“Regular walking tours can get boring, so we decided to take a different direction,” Fontanot said. “We arranged a special walking tour of Ljubljana (our capital) with the homeless—Ljubljana through the eyes of the homeless. Who knows the streets better than these people, whose stories of the city are amazing and heart-touching? The experience made a strong impression and exemplified tours in our regular tourist offer, giving back to the community and offering interesting programs to the visitors.”

It doesn’t take an off-the-beaten-path destination like Ljubljana to deliver authentic local experiences either. Popular meetings destinations like New York City and Los Angeles have just as much authentic local culture to offer as anywhere else. Sometimes, all it requires to find those authentic moments is reimagining a traditional experience to take it one level higher.

“Instead of treating your winners to a gourmet dinner in the heart of Manhattan at an award-winning restaurant, [such as] Daniel, buy out the restaurant and allow them to a private presentation and tasting with Chef Daniel Boulud—something they likely couldn’t do on their own,” Suver said. “Make the tried-and-true one-of-a-kind! Cultivating unique experiences that you can’t replicate on your own is powerful.”

“An incentive trip to Los Angeles can include a stay at a posh hotel in Beverly Hills, but Gen Z wants to experience the art and culture beyond the hotel grounds with a trip to the thriving downtown L.A. culinary scene,” Key said. “It’s all about giving incentive qualifiers a well-rounded experience so they feel less like tourists and more like locals.”

[Related: Dear Ashley: Creating Opportunities for Local Communities to Engage in Destination Events]

Freedom of Choice and Down Time

Today’s incentive qualifiers also want to feel like they’re in control of how they spend their time.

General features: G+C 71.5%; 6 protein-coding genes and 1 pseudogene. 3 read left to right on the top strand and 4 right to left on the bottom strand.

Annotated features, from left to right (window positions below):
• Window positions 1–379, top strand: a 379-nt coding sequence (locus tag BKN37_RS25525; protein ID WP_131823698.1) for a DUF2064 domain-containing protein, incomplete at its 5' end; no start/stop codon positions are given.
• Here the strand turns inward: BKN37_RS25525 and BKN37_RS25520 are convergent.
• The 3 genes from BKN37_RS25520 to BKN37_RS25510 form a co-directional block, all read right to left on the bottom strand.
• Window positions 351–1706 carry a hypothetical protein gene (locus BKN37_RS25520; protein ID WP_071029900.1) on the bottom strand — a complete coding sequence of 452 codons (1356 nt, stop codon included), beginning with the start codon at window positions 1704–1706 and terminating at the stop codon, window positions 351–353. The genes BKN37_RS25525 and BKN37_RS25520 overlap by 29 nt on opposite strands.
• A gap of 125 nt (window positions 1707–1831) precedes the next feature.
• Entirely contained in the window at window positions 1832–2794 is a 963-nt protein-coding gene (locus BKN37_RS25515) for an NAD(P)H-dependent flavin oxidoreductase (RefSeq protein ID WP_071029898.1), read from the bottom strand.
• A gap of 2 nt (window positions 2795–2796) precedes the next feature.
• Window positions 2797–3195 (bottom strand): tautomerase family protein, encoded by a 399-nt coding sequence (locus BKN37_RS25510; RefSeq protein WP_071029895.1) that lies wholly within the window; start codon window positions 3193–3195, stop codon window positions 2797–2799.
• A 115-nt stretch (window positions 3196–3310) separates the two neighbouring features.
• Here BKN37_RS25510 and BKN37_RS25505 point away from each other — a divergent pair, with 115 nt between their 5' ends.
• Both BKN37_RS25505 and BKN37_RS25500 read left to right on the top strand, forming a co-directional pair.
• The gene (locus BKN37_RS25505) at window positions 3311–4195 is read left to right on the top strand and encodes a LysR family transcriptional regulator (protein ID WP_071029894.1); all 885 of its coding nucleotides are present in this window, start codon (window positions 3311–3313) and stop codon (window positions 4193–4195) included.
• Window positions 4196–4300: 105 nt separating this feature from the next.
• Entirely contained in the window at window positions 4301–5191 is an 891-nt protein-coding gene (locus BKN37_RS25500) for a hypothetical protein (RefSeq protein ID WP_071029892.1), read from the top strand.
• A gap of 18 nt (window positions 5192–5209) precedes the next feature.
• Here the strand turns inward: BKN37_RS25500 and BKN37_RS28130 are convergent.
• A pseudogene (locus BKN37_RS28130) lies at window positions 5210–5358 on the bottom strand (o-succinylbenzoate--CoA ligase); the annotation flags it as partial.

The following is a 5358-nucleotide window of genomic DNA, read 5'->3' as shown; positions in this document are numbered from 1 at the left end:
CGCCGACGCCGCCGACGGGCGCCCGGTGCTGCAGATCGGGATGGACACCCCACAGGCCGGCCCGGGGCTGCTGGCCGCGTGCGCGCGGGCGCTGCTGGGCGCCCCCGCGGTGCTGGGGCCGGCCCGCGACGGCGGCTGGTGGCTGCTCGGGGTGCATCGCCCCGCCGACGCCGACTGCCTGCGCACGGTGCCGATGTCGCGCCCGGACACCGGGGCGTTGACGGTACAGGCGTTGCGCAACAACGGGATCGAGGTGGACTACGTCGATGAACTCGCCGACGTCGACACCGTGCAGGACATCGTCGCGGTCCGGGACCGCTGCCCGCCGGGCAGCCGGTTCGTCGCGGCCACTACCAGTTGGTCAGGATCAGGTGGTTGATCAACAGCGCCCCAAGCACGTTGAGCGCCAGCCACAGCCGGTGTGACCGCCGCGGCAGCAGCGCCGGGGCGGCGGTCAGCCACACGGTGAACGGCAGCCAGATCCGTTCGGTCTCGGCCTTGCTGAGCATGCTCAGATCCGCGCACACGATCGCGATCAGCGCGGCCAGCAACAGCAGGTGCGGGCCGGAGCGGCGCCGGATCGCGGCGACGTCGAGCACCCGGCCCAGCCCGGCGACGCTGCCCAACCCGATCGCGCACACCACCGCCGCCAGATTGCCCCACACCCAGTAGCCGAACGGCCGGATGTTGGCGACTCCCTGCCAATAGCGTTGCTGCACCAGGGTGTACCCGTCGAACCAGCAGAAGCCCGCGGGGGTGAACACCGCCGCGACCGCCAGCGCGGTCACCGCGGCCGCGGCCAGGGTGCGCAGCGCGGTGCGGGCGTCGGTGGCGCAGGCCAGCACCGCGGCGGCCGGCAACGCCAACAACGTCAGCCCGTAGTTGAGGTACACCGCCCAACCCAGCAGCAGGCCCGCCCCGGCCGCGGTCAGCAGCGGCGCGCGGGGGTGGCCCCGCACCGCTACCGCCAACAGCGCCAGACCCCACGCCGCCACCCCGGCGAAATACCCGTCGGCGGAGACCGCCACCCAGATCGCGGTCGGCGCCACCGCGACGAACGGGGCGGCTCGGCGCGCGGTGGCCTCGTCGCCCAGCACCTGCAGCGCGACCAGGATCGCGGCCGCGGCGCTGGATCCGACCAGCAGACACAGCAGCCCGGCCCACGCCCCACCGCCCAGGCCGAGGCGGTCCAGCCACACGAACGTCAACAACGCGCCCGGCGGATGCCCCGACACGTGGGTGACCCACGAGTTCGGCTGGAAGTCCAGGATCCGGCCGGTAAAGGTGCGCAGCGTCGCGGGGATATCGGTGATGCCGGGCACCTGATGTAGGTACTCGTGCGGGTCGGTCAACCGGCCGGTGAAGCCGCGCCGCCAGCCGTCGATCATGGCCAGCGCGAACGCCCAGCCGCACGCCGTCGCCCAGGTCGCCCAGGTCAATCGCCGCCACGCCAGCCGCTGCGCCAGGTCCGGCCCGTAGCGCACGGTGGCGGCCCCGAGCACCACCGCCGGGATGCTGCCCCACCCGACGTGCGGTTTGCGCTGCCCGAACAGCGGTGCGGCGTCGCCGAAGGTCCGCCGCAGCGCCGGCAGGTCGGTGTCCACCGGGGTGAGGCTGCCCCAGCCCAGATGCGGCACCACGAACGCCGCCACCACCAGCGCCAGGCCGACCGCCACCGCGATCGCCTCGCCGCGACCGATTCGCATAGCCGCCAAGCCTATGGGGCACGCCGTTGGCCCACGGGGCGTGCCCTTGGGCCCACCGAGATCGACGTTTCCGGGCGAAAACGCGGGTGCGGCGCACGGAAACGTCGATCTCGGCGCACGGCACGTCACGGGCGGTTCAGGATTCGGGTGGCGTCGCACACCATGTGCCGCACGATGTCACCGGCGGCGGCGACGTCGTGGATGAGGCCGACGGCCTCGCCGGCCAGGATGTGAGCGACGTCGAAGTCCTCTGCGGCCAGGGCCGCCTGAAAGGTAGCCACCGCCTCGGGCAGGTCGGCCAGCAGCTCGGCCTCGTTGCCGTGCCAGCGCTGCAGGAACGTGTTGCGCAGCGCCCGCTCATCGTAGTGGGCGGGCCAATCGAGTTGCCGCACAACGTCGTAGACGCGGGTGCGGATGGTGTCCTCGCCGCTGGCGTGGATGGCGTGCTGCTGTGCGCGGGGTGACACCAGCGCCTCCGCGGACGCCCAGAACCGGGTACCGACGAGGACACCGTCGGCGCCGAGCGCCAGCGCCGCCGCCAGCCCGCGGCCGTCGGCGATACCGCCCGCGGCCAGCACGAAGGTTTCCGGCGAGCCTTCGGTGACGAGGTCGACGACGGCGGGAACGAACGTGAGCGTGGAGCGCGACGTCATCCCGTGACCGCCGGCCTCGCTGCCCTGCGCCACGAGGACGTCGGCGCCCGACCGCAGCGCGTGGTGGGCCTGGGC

“Gone are the days of bus tours where everyone participated in the same activity,” Chaulet said, noting that younger generations have put a higher value on dedicated down time and personalized experiences that allow them to make an incentive program their own. 

“Related to things that are fading, I would say having events that are structured from morning until evening,” Suver said. “This trend is giving way for more leisure time and activities of choice for the participants/winners and is partially due to demographic changes. Unlike generations before, today’s winners like a good amount of free time.”

Photo Op at an Incentive Event in Nashville. Credit: Destination Concepts inc
Photo Op at an Incentive Event in Nashville. Credit: Destination Concepts inc

With this in mind, incentive planners have been creating programs that are more flexible. They’re allowing attendees more time to relax and, instead of having every attendee participate in the same activity, giving them multiple options to choose from. 

Allison Cooper, SVP, event experiences at Osaic (one of the nation’s largest providers of wealth management solutions), said personalization and freedom of choice are two things her team prioritizes when developing incentive programs.

“One of the things we do is ‘Choose Your Journey,’” Cooper said. “Some people may want to sit on the beach and sip a cocktail. Some may want to zipline or go shopping. For our incentive trip this year at [Hotel Xcaret México], which is in the Riviera Maya, the resort has these onsite parks, and each park has a different type of experience. One park is about thrills, with ziplining and rock-climbing and all that stuff, and then there’s one that’s more family oriented. That really aligned with what we’re trying to accomplish with our incentive this year by offering options for our attendees.”

“Planners need to prioritize variety when developing programs for younger qualifiers—keep all attendees in mind and offer a range of experiences that best show the destination to the attendees,” Key said. “Personalization is key to rewarding younger qualifiers!”

Read more incentives content from Meetings Today.

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About the author
Taylor Smith | Content Developer, Destinations and Features

Taylor Smith joined Stamats in May 2022 as a content developer, destinations and features for Meetings Today. Smith has experience covering everything from travel to breaking news and graduated from Ball State University with a bachelor’s degree in news and magazine journalism. Previously, she’s written for St. Louis Magazine and worked as an editorial assistant and apprentice for Aubree Nichols, who has been published in premier publications such as The New York TimesELLE and The Los Angeles Times.